Cambodia has failed to institutionalize human rights protections. Despite an enormous amount of aid, technical assistance and goodwill, it has failed to reform the criminal justice system; allow the judiciary to act independently;  create accountable and transparent administrative structures, such as in the police or gendarmerie; and establish an independent national human rights institution to promote and protect human rights. Ongoing threats and attacks on human rights defenders and community activists, the resulting climate of fear, and continued impunity make clear the need for continued UN engagement. Key to such an engagement is authoritative and independent assessments of the human rights situation to the international community and the Cambodian people by the special rapporteur through the UN Human Rights Council, as well as the rapporteur's support for Cambodian human rights defenders and cooperation with and technical assistance to the Cambodian government.

Four special representatives have worked on the human rights situation in Cambodia since 1993, submitting thorough and accurate reports. The Cambodian government and, in particular, Prime Minister Hun Sen, have responded with personal attacks on all four; publicly insulting them, at times refusing to meet them, and calling for their dismissal. The last representative, Yash Ghai, resigned in 2008, noting that Cambodia still faces serious human rights challenges and "deep-seated systematic deficiencies in the judiciary and other key institutions charged with upholding the rule of law and protecting the rights of individuals." In 2008 the UN Human Rights Commission replaced the special representative post with that of special rapporteur, though the functions are essentially the same.

Most importantly, the Cambodian government has systematically ignored the hundreds of thoughtful, constructive, and detailed recommendations offered by each special representative. They have provided a roadmap for reform - to protect the vulnerable, to end impunity, to ensure equality for women, to create a professional and independent judiciary - yet their recommendations have been almost completely disregarded.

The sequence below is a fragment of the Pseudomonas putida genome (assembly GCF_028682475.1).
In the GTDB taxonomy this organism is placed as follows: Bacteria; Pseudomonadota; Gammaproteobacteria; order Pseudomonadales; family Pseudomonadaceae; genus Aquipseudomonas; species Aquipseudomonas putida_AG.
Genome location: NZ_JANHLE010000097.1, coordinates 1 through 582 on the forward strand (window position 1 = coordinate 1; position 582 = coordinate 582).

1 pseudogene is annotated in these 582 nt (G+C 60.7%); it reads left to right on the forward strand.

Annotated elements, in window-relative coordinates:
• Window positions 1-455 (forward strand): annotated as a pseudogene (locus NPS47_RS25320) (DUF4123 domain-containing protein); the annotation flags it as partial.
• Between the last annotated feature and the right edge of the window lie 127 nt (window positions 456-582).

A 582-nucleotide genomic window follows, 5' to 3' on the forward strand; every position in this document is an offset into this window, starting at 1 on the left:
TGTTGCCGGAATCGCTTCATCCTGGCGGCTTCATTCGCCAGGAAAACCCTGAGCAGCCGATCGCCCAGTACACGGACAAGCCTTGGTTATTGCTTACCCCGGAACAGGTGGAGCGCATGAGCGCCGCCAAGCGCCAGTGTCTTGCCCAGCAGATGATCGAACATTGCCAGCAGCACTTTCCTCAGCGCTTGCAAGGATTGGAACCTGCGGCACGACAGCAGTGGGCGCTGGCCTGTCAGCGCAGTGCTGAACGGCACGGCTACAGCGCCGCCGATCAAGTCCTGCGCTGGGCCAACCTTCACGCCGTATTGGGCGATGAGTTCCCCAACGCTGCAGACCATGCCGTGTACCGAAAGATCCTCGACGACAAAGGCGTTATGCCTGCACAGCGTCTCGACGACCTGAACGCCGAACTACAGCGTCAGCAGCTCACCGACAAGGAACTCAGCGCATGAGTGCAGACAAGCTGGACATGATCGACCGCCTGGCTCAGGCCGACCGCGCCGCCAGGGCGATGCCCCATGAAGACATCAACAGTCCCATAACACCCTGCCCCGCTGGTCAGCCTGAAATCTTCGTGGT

III. Recommendations to the Cambodian Government

Regarding freedom of expression, assembly, and association:

  • Cease the harassment, arbitrary arrests, and physical attacks on human rights defenders, civil society activists, and opposition party members; and investigate and prosecute the perpetrators of such attacks.
  • Ensure that the rights of individuals and organizations to defend and promote human rights are protected, including the right to peacefully criticize and protest government policies, in accordance with the International Covenant on Civil and Political Rights and the 1998 UN General Assembly Declaration on Human Rights Defenders.
  • Liberalize electronic media ownership rules, including allowing transmitters of private, critical media to be as strong as those of pro-government private stations.

Regarding Forced Evictions:

  • Immediately enact a moratorium on forced evictions until the government has properly adopted and implemented a strict legislative framework on evictions and resettlement as well on land and housing rights.